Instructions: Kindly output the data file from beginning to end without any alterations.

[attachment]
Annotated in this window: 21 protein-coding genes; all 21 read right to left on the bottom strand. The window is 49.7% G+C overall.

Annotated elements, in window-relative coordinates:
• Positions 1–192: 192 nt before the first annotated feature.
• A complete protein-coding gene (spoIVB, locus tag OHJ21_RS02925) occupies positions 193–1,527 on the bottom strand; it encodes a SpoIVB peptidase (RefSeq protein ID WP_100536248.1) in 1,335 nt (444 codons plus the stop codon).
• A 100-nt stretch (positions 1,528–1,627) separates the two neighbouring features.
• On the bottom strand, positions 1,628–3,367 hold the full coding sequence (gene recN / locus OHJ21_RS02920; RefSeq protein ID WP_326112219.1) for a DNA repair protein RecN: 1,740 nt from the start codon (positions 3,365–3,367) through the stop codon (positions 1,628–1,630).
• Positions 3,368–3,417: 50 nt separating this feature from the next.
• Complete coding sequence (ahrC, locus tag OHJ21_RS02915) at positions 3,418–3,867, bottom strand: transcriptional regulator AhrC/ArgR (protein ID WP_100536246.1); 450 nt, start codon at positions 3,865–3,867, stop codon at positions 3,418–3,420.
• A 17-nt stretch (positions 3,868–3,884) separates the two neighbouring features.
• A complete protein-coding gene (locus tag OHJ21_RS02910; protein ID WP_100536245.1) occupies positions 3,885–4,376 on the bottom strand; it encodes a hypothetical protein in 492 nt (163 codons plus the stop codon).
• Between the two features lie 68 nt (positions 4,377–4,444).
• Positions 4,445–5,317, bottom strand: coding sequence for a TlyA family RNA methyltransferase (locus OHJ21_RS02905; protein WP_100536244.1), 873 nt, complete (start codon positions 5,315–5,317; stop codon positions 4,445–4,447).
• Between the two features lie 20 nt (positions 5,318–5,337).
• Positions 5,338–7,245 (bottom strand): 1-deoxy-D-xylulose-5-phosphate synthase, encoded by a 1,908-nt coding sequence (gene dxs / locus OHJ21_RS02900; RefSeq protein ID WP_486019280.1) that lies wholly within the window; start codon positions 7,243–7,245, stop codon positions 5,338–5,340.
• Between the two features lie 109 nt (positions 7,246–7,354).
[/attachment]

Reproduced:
Annotated in this window: 21 protein-coding genes; all 21 read right to left on the bottom strand. The window is 49.7% G+C overall.

Annotated elements, in window-relative coordinates:
• Positions 1–192: 192 nt before the first annotated feature.
• A complete protein-coding gene (spoIVB, locus tag OHJ21_RS02925) occupies positions 193–1,527 on the bottom strand; it encodes a SpoIVB peptidase (RefSeq protein ID WP_100536248.1) in 1,335 nt (444 codons plus the stop codon).
• A 100-nt stretch (positions 1,528–1,627) separates the two neighbouring features.
• On the bottom strand, positions 1,628–3,367 hold the full coding sequence (gene recN / locus OHJ21_RS02920; RefSeq protein ID WP_326112219.1) for a DNA repair protein RecN: 1,740 nt from the start codon (positions 3,365–3,367) through the stop codon (positions 1,628–1,630).
• Positions 3,368–3,417: 50 nt separating this feature from the next.
• Complete coding sequence (ahrC, locus tag OHJ21_RS02915) at positions 3,418–3,867, bottom strand: transcriptional regulator AhrC/ArgR (protein ID WP_100536246.1); 450 nt, start codon at positions 3,865–3,867, stop codon at positions 3,418–3,420.
• A 17-nt stretch (positions 3,868–3,884) separates the two neighbouring features.
• A complete protein-coding gene (locus tag OHJ21_RS02910; protein ID WP_100536245.1) occupies positions 3,885–4,376 on the bottom strand; it encodes a hypothetical protein in 492 nt (163 codons plus the stop codon).
• Between the two features lie 68 nt (positions 4,377–4,444).
• Positions 4,445–5,317, bottom strand: coding sequence for a TlyA family RNA methyltransferase (locus OHJ21_RS02905; protein WP_100536244.1), 873 nt, complete (start codon positions 5,315–5,317; stop codon positions 4,445–4,447).
• Between the two features lie 20 nt (positions 5,318–5,337).
• Positions 5,338–7,245 (bottom strand): 1-deoxy-D-xylulose-5-phosphate synthase, encoded by a 1,908-nt coding sequence (gene dxs / locus OHJ21_RS02900; RefSeq protein ID WP_486019280.1) that lies wholly within the window; start codon positions 7,243–7,245, stop codon positions 5,338–5,340.
• Between the two features lie 109 nt (positions 7,246–7,354).